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What is a daytime climate? enlightenment

What is a daytime climate? Clarification

In meteorology, a distinction is made between weather and climate. The term weather means the current weather conditions. The word climate, on the other hand, describes the long-term course of the weather. Central Europe, for example, has a temperate climate. It is shaped by the 4 seasons. But this is not the case everywhere. Some areas have a daytime climate.

What does that mean?

The annual climate refers to the long-term cyclical fluctuations in temperature, precipitation and wind conditions in a region. However, there are also areas on earth where the weather conditions are uniform throughout the year. This is especially true in the areas near the equator. There are hardly any seasonal changes in temperature there. It is often in the range above +25°C, but can also be lower at higher altitudes.

In the weather patterns of such areas, there are hardly any differences between the individual months. In the rainforest of the Amazon or the Congo it rains almost at the same time every day. Temperatures fluctuate by only a few degrees over the course of the year. On the other hand, temperature differences of 12 degrees and more can occur during the course of the day. If the daily fluctuations in temperature exceed the annual deviations, one speaks of a diurnal climate in meteorology. This means that the climate is determined by the time of day.

What does a daytime climate look like?

Sunrise occurs around 6 a.m. every day. The days are the same length throughout the year. Since the path of the sun is much steeper than in Central Europe, the dawn and dusk are very short. Early in the morning at 5.50 a.m. it is still dark and at 6.10 a.m. the sun is already shining. When it rises, the sky is mostly clear. If there is morning fog, it dissipates quickly because at the equator the sun's rays are much steeper and transmit more energy. This also means much more intense evaporation. Moisture rises from dense vegetation and water and collects in clouds. They grow rapidly until they rain down. This happens almost every day and mostly at the same time.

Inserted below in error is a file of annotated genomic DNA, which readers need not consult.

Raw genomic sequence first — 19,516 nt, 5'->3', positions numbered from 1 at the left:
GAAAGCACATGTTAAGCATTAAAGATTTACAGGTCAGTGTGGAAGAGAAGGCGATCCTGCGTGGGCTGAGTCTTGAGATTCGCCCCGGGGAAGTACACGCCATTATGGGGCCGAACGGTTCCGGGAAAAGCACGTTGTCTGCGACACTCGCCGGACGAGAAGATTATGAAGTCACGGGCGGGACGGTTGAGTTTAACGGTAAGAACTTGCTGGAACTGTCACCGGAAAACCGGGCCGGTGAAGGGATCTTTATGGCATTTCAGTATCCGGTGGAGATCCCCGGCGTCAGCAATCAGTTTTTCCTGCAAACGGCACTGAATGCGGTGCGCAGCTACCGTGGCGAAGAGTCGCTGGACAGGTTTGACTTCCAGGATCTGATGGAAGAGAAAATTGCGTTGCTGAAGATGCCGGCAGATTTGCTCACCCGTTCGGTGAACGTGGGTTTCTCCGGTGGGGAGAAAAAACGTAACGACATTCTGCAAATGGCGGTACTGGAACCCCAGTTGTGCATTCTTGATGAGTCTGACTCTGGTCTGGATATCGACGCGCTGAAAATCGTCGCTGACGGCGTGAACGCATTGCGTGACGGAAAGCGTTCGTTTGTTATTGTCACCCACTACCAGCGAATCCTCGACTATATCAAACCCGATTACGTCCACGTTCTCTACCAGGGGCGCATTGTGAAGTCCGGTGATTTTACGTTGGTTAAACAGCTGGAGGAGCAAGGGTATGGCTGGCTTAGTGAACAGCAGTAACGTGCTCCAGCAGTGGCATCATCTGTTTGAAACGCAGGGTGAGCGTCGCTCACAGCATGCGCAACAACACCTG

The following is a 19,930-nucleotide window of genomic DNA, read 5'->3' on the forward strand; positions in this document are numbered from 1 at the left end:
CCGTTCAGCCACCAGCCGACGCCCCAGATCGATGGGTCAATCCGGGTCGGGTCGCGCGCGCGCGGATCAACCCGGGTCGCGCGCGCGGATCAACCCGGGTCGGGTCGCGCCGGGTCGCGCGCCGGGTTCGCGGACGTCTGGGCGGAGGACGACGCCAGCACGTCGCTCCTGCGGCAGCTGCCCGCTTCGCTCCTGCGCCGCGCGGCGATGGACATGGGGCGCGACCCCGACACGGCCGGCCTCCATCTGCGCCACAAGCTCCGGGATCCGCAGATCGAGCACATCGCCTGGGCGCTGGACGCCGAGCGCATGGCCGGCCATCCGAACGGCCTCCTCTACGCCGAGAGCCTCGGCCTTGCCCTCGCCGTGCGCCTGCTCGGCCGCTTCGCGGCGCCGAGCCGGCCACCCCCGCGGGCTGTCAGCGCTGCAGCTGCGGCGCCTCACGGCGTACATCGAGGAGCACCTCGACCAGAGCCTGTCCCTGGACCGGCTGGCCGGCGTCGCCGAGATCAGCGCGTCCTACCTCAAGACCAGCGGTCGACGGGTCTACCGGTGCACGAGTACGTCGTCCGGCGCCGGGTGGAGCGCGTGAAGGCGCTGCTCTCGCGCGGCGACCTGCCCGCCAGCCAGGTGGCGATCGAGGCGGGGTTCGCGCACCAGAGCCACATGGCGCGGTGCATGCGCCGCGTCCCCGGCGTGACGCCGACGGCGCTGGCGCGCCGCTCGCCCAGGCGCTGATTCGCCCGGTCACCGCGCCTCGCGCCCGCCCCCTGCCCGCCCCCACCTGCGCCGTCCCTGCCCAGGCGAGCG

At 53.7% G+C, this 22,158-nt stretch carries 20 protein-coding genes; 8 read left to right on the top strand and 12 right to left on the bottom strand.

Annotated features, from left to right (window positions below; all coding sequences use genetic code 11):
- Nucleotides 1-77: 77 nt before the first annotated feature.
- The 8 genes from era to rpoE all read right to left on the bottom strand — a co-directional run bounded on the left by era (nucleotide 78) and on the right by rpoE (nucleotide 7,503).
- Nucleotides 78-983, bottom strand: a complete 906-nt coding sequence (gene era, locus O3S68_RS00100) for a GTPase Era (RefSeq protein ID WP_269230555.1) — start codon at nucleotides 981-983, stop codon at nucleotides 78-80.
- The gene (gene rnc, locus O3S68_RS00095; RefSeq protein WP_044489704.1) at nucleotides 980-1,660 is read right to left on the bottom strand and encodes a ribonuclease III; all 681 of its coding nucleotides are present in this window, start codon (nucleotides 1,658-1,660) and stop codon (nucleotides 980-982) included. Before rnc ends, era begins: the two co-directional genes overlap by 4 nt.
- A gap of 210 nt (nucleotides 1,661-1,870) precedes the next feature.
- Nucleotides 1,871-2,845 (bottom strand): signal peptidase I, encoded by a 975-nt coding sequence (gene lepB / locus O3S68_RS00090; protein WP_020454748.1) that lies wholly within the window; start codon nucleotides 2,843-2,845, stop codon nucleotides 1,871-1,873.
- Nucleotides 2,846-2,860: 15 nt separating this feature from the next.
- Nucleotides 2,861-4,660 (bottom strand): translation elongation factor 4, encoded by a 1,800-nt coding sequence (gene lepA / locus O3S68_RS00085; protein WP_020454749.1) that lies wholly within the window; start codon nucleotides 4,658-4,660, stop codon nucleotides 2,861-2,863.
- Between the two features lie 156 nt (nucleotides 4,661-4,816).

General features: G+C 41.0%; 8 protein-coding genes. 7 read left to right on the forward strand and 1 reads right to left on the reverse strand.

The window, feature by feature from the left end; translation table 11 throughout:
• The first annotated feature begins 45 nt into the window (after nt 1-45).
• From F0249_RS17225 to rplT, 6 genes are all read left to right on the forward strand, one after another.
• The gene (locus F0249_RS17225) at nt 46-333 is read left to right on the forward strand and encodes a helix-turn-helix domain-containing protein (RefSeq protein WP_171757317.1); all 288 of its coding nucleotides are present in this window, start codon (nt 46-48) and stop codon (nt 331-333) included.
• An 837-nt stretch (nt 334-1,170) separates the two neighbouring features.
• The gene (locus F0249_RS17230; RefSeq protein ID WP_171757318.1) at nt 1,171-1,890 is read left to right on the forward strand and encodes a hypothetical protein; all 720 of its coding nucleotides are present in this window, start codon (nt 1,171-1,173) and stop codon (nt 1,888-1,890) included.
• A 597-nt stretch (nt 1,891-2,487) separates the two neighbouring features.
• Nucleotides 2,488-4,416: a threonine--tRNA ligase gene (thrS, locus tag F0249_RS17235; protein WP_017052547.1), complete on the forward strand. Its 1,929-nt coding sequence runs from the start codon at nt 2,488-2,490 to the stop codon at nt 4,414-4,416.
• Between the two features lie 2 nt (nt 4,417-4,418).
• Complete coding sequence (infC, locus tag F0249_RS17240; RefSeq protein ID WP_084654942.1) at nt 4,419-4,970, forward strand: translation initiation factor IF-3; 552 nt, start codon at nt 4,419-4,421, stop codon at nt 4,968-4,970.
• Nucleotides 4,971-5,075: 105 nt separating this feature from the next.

There are areas where you can almost set the clock after the daily downpour. The rain almost always comes down in the form of thunderstorms. That is a gross understatement, because in Germany such thunderstorms would be called cloudbursts. The rain, although heavy, does not last long. After an hour or two at most, it's all over. When the sun sinks lower in the afternoon, its radiation is no longer as intense. The clouds are dissipating and by evening at the latest the sky will be clear again.

The sun goes down around 6 p.m. Night falls a few minutes later. Due to the lack of solar radiation, it then cools down a bit. Despite this, temperatures, at least in places at sea level, still remain above +20°C. There are exceptions in regions that are very high. It can get quite chilly there at night, even near the equator. This is because the thin air is less able to store heat. In arid regions such as the Atacama and Namib deserts, the temperature differences between day and night are also greater. The reason for this is the dry air. Since it contains hardly any water vapour, it can only store little heat and cools down quickly after sunset.

What causes the daytime climate?

As with all weather, the driving force behind the daytime climate is the sun. It drives the weather patterns across the planet and is also responsible for this kind of climate that we find strange. At the equator, the Sun's orbit does not change throughout the year. It always rises at about 6 o'clock in the morning due east. At local noon it reaches the zenith and is then vertical in the sky. After that, its orbit will begin to tilt toward the west, finally setting at about 6 p.m. Day and night are always the same length.

These uniform astronomical conditions also ensure that there are only minor fluctuations in temperatures and precipitation. Dry and rainy seasons, if they exist at all, are only slightly pronounced. The climate changes much more over the course of a day than over a year. Places with a daytime climate are, for example, Manaus on the Amazon in Brazil or Kinshasa, the capital of the Democratic Republic of the Congo, located on the river of the same name, or Kampala, the capital of Uganda, not far from Lake Victoria.

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